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"...I wish to thank you for your kind letter and the copy you enclosed of your painting of the Deposition. Your reproduction is most impressive and the theme - amor, muerte, vida -is inspiring. I would be quite anxious to see the original painting, for, as I suspect, it must be truly awe inspiring. I was humbled by the fact that you chose my picture as a model for the Jesuit laboring under the burden of Christ. I pray that the Spirit will enlighten and strengthen me to shoulder or 'take on' Christ more completely.
I am pleased with the work you and your fellow artists are doing. In many ways you have re-opened a door to inspired creativity that releases the human spirit from materialistic bondage as it searches for its Creator; thereby you have performed a noble service in your dedication to the following of your chosen apostolate..."
Fr Pedro Arrupe, SJ
Personal correspondence from
December 17, 1975
"I Come With Three Wounds : Llego ' Con Tres Heridas"
(Finding God In All Things)
Often I reference music . It's been a huge part of my life and I think most everyone 's life . My Mom had 78's going continually on the phonograph, she loved Nat King Cole, Perry Como,and Mario Lanza, Rosemary Clooney ... I can still hear her singing "Young At Heart" with Sinatra, this was before we had the 33 and 45 records. My brother Steve had a swing band orchestra , and a Jazz combo, with my other brother Bob on trumpet. They would practice in our basement and I'd sit on the stairs and hear those beautiful melodies of the "crooner era" as well as the genius work of Duke Ellington and Count Basie. I'd go into my brothers' rooms and take their records which included everything from Johnny Mathis, to Camelot , to Elvis etc....and then in 1960 suddenly it seemed, out of nowhere came Joan Baez. To my ears it sounded as if a lonely prophet had made a record for all the suffering souls in our land and world, singing with a strong,fierce, incredibly powerful, plaintive voice - with one guitar and a kind of majestic, noble and ethereal beauty. It's difficult to imagine her solitary impact or her deep effect on an 11 year old boy. Of course there were other folk singers before her , but she was the first one I heard. Joan Baez is still a noble and respected prophet to me. Gradually Beatniks turned into Hippies and the Beatles brought a world change, so much so, that me, a 16 or 17 year old boy in Denver was riding around in the car listening to the sitar and becoming aware of completely different and exotic sounds as well as (through osmosis) other world religions.
In 1974 while I was teaching Art at Regis High in Denver Joan Baez put out her first full Spanish Album "Gracias a la Vida." Ultimately, this would lead me to a deep love and reverence for the Hispanic cultures and specifically to live in New Mexico.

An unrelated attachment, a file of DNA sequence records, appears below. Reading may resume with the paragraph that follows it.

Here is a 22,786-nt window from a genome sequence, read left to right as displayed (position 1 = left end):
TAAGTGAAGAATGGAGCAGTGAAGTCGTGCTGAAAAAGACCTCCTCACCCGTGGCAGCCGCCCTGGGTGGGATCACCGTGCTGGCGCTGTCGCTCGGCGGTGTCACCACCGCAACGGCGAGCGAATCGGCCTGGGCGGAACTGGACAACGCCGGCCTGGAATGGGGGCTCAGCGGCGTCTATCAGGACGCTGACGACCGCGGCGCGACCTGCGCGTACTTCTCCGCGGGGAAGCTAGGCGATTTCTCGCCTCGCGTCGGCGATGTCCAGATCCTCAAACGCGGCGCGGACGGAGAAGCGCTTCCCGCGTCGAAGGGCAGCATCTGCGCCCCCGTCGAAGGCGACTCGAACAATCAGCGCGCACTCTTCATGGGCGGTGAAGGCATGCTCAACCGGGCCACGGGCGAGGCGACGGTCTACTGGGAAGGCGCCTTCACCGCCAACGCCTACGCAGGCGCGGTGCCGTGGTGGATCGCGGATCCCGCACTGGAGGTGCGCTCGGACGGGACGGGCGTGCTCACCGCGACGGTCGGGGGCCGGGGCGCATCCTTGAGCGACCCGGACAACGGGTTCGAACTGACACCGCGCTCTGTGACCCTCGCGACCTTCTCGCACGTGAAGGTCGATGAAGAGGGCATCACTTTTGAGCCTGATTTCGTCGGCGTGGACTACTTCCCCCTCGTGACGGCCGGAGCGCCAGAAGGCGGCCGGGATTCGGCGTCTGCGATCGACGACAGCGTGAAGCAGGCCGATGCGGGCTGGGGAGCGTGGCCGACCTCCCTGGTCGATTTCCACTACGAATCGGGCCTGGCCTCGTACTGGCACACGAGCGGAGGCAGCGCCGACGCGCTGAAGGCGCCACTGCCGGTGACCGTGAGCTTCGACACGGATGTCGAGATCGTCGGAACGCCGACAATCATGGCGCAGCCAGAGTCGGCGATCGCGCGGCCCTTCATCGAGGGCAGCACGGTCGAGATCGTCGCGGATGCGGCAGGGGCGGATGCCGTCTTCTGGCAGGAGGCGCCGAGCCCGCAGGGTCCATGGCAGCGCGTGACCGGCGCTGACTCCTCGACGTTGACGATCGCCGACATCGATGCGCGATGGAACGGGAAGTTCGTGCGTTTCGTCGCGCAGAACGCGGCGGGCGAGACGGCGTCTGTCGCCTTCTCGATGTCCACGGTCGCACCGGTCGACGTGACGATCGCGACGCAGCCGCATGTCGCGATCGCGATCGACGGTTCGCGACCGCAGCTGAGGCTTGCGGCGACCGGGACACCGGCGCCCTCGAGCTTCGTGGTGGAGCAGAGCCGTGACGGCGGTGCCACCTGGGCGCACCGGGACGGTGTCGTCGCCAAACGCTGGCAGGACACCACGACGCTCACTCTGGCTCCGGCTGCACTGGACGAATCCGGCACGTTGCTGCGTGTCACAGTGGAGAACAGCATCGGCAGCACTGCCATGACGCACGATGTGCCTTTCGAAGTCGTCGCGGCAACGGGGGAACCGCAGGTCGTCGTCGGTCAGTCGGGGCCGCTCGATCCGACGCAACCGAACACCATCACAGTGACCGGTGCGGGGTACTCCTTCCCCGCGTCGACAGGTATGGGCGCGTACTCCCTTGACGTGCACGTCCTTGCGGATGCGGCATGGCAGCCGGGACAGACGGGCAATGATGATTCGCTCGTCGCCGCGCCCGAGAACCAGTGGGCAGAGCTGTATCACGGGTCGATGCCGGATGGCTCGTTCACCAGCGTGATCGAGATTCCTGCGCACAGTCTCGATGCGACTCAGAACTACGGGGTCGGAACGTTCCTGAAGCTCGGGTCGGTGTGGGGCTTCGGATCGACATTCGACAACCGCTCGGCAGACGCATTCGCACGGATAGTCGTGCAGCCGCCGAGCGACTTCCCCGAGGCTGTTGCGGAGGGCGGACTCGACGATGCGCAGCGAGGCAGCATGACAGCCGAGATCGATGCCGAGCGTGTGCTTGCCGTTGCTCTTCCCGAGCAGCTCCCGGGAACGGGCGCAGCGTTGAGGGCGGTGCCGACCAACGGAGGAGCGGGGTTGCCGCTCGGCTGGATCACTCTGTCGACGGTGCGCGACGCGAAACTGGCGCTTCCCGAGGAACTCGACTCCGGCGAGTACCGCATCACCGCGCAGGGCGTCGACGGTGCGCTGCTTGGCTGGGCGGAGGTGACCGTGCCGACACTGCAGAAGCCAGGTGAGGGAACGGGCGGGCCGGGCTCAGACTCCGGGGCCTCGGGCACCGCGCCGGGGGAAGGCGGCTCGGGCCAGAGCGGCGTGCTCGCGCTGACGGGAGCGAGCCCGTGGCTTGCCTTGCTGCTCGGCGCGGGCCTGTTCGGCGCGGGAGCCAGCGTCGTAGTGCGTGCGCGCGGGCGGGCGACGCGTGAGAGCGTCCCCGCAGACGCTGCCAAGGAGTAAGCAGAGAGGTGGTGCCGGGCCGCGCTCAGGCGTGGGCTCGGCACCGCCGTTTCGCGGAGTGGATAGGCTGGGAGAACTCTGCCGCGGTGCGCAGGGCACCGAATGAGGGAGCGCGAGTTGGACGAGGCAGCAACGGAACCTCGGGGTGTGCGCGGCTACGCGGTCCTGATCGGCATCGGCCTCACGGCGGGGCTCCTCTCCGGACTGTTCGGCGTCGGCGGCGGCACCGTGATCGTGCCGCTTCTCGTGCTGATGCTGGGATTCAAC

One song on that album was Llego' Con Tres Heridas : I Come With Three Wounds; one of love, one of death, one of life , a poem by Miguel Hernandez who died in Spain in the civil war. During a lonely dark spiritual time I decided to paint an oil painting about what it was like in the world ( Good Friday, Holy Saturday...)when Jesus was dead, because I couldn't feel him. St Therese was once seen (unbeknownst to her) knocking on the tabernacle door saying "Jesu! Are you there !?"
At that time Fr Pedro Arrupe was General of the Jesuits (I was so blessed to meet him "accidentally" in an elevator in St Louis) and I chose his likeness for the man taking down Christ (in art this is called a "Deposition")from the Cross. The sun is eclipsed overhead just as the Gospels describe. The man is struggling to hold him and lets out a cry of grief. I painted him in stripes because in Isaiah the prophet says "...by his stripes (flagellation marks) we are healed," Isaiah 53:5. I sent a copy of the painting to Fr Arrupe and he responded with one of the most humble and beautiful letters I have ever received. The letter is framed and is still next to the painting in the Regis Jesuit Community Chapel. Not only because Fr Arrupe was Basque as was St Ignatius, but we all (well not all, some did not like him) felt he was "kinda" St Ignatius "reincarnated." He fit the description that St Philip Neri, and centuries later Adrienne von Speyr gave of Ignatius. Both saw him as sun-like, emanating light and the love of God . Adrienne said nobody points to God with such shrewd intelligence as Ignatius. Fr Arrupe was exactly that way in his radiance and you felt (as you also did with St John Paul II) that you actually stepped into his sphere of sanctity. There are those people who do not hold back their love, because their love has become transformed into a direct way for God to reach you.
One time I was giving a power point show on my early art and the later images and icons, and I spoke about this 1975 painting. I said I was in a very dark time and didn't feel Jesus was alive for me. A woman raised her hand and said "But look. He's kissing the man on the head!" Even though I was the painter I never realized that until she showed me. That was a powerful lesson for me, that people when they spend the time contemplating a picture or icon, can teach you so much about your own work.
Fr Bill McNichols
31 July 2017
Feast of Holy Father St Ignatius Loyola